This MFA Thesis is based on the aesthetic philosophy that all forms and structures are essentially made from cubes. This premise has inspired and shaped my explorations over the last two years of graduate study. Shape and meaning of ‘cubes’ can be simplified to the smallest molecular units of objects. The geometric forms I construct reflect this. I have mostly created vessel-oriented forms, but now I find that I can also make sculptures that reflect the same point of view. The shape of the earth is a theme and inspiration for this thesis project. Craters, which show their inner side, are expressive. Landscapes, which are usually more organic than geometric or symmetric, correlated to the outer shape of my work. This outer shape contains craters. The geometry expressed inside the craters contrasts with the spontaneity of the outside shape. The use of contrasting colors is also an important factor in my work. An example is the use of gold on the geometric surface because of its metaphorical meaning of preciousness. In terms of material and technique, I’d like to keep every possibility open, from cone 10 to cold finishing, from slip casting to hand building and wheel throwing. That way, the fabrication of each individual piece is based on its essential characteristics. This concept will also add visual variety across the entire collection of work.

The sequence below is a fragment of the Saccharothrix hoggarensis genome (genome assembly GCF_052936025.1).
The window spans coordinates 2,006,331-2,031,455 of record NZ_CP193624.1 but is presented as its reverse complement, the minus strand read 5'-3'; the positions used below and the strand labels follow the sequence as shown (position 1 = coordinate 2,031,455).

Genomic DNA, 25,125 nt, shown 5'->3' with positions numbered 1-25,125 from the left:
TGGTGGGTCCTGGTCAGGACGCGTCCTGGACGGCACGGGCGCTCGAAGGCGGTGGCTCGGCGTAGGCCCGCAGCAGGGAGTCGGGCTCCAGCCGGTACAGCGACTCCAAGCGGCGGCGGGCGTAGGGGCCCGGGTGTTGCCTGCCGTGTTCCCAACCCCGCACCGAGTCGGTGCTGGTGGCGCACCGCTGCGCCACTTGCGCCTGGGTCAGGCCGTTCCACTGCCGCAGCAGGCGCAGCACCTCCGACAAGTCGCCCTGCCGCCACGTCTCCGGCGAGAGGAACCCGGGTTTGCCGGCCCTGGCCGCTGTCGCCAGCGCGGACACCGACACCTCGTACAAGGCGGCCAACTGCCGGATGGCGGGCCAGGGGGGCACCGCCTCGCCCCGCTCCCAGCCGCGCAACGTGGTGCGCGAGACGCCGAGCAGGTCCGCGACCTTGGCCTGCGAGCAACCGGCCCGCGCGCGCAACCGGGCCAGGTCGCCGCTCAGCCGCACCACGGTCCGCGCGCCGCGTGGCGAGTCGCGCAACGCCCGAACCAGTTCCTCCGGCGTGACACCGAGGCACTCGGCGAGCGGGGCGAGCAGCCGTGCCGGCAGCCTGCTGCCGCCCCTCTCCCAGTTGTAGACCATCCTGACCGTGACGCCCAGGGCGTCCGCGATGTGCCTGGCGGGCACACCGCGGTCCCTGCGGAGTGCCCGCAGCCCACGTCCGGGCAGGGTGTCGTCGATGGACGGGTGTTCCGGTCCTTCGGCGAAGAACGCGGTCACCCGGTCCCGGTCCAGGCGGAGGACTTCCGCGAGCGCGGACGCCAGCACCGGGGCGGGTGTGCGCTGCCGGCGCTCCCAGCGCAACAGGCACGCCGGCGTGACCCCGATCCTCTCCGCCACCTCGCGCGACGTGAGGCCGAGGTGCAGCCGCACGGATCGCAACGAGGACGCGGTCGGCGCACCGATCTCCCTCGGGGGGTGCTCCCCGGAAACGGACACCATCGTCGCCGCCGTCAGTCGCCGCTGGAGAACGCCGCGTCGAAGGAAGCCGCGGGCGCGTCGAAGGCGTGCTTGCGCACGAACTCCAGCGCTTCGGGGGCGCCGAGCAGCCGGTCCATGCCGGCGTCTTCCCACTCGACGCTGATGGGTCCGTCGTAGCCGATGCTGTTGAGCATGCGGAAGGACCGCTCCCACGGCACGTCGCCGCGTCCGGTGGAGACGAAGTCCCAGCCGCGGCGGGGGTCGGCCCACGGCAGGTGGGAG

Library of Congress Subject Headings
Ceramic sculpture--Themes, motives; Ceramic sculpture--Technique; Cube in art
Department, Program, or Center
School for American Crafts (CIAS)
Lee, Minkyu, "Hidden structure revealed" (2008). Thesis. Rochester Institute of Technology. Accessed from
RIT – Main Campus